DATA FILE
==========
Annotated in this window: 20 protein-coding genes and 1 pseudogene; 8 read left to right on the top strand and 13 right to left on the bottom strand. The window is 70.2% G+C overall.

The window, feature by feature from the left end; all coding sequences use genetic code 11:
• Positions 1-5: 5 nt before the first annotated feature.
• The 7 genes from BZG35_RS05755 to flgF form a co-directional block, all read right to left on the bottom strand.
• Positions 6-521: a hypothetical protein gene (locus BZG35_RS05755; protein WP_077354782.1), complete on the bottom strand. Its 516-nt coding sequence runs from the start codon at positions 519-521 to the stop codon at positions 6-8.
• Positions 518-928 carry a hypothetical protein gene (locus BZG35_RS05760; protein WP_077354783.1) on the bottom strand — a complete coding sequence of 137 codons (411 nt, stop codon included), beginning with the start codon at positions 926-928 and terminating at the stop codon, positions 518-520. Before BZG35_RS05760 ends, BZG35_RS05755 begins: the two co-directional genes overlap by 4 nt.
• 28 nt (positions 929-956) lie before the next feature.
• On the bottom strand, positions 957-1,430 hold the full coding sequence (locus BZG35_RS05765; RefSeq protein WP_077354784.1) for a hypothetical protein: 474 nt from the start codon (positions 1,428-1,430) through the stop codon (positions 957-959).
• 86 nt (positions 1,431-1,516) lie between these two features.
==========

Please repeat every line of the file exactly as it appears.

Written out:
Annotated in this window: 20 protein-coding genes and 1 pseudogene; 8 read left to right on the top strand and 13 right to left on the bottom strand. The window is 70.2% G+C overall.

The window, feature by feature from the left end; all coding sequences use genetic code 11:
• Positions 1-5: 5 nt before the first annotated feature.
• The 7 genes from BZG35_RS05755 to flgF form a co-directional block, all read right to left on the bottom strand.
• Positions 6-521: a hypothetical protein gene (locus BZG35_RS05755; protein WP_077354782.1), complete on the bottom strand. Its 516-nt coding sequence runs from the start codon at positions 519-521 to the stop codon at positions 6-8.
• Positions 518-928 carry a hypothetical protein gene (locus BZG35_RS05760; protein WP_077354783.1) on the bottom strand — a complete coding sequence of 137 codons (411 nt, stop codon included), beginning with the start codon at positions 926-928 and terminating at the stop codon, positions 518-520. Before BZG35_RS05760 ends, BZG35_RS05755 begins: the two co-directional genes overlap by 4 nt.
• 28 nt (positions 929-956) lie before the next feature.
• On the bottom strand, positions 957-1,430 hold the full coding sequence (locus BZG35_RS05765; RefSeq protein WP_077354784.1) for a hypothetical protein: 474 nt from the start codon (positions 1,428-1,430) through the stop codon (positions 957-959).
• 86 nt (positions 1,431-1,516) lie between these two features.